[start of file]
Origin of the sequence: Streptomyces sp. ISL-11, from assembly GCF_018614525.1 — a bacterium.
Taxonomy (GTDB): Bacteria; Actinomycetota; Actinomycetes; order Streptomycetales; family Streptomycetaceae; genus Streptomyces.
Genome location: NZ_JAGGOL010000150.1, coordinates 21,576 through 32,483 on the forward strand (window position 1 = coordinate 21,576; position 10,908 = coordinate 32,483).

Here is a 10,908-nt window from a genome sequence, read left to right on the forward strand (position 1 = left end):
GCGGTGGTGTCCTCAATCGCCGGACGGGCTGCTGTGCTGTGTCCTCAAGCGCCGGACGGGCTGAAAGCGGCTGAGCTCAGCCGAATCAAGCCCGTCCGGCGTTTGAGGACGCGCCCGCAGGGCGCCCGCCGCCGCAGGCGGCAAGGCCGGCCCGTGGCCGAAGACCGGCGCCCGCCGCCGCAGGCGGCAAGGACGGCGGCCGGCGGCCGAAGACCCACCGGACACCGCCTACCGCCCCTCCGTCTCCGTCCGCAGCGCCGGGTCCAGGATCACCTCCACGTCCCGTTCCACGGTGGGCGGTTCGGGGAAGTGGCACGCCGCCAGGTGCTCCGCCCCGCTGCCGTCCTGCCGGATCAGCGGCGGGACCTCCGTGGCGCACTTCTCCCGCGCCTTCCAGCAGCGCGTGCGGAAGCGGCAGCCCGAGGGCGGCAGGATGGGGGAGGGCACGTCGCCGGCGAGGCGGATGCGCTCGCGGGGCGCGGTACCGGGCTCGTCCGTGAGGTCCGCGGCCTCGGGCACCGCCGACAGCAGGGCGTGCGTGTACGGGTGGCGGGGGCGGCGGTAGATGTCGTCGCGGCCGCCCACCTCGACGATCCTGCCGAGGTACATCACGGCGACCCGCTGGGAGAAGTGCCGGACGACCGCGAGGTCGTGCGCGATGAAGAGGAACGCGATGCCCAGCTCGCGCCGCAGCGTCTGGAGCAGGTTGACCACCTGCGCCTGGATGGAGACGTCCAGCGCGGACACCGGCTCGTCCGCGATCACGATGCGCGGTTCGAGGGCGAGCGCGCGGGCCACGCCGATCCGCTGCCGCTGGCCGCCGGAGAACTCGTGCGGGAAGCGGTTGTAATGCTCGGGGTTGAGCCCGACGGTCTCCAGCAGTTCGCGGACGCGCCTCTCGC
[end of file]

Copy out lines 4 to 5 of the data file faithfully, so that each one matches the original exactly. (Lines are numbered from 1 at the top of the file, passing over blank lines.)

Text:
Here is a 10,908-nt window from a genome sequence, read left to right on the forward strand (position 1 = left end):
GCGGTGGTGTCCTCAATCGCCGGACGGGCTGCTGTGCTGTGTCCTCAAGCGCCGGACGGGCTGAAAGCGGCTGAGCTCAGCCGAATCAAGCCCGTCCGGCGTTTGAGGACGCGCCCGCAGGGCGCCCGCCGCCGCAGGCGGCAAGGCCGGCCCGTGGCCGAAGACCGGCGCCCGCCGCCGCAGGCGGCAAGGACGGCGGCCGGCGGCCGAAGACCCACCGGACACCGCCTACCGCCCCTCCGTCTCCGTCCGCAGCGCCGGGTCCAGGATCACCTCCACGTCCCGTTCCACGGTGGGCGGTTCGGGGAAGTGGCACGCCGCCAGGTGCTCCGCCCCGCTGCCGTCCTGCCGGATCAGCGGCGGGACCTCCGTGGCGCACTTCTCCCGCGCCTTCCAGCAGCGCGTGCGGAAGCGGCAGCCCGAGGGCGGCAGGATGGGGGAGGGCACGTCGCCGGCGAGGCGGATGCGCTCGCGGGGCGCGGTACCGGGCTCGTCCGTGAGGTCCGCGGCCTCGGGCACCGCCGACAGCAGGGCGTGCGTGTACGGGTGGCGGGGGCGGCGGTAGATGTCGTCGCGGCCGCCCACCTCGACGATCCTGCCGAGGTACATCACGGCGACCCGCTGGGAGAAGTGCCGGACGACCGCGAGGTCGTGCGCGATGAAGAGGAACGCGATGCCCAGCTCGCGCCGCAGCGTCTGGAGCAGGTTGACCACCTGCGCCTGGATGGAGACGTCCAGCGCGGACACCGGCTCGTCCGCGATCACGATGCGCGGTTCGAGGGCGAGCGCGCGGGCCACGCCGATCCGCTGCCGCTGGCCGCCGGAGAACTCGTGCGGGAAGCGGTTGTAATGCTCGGGGTTGAGCCCGACGGTCTCCAGCAGTTCGCGGACGCGCCTCTCGC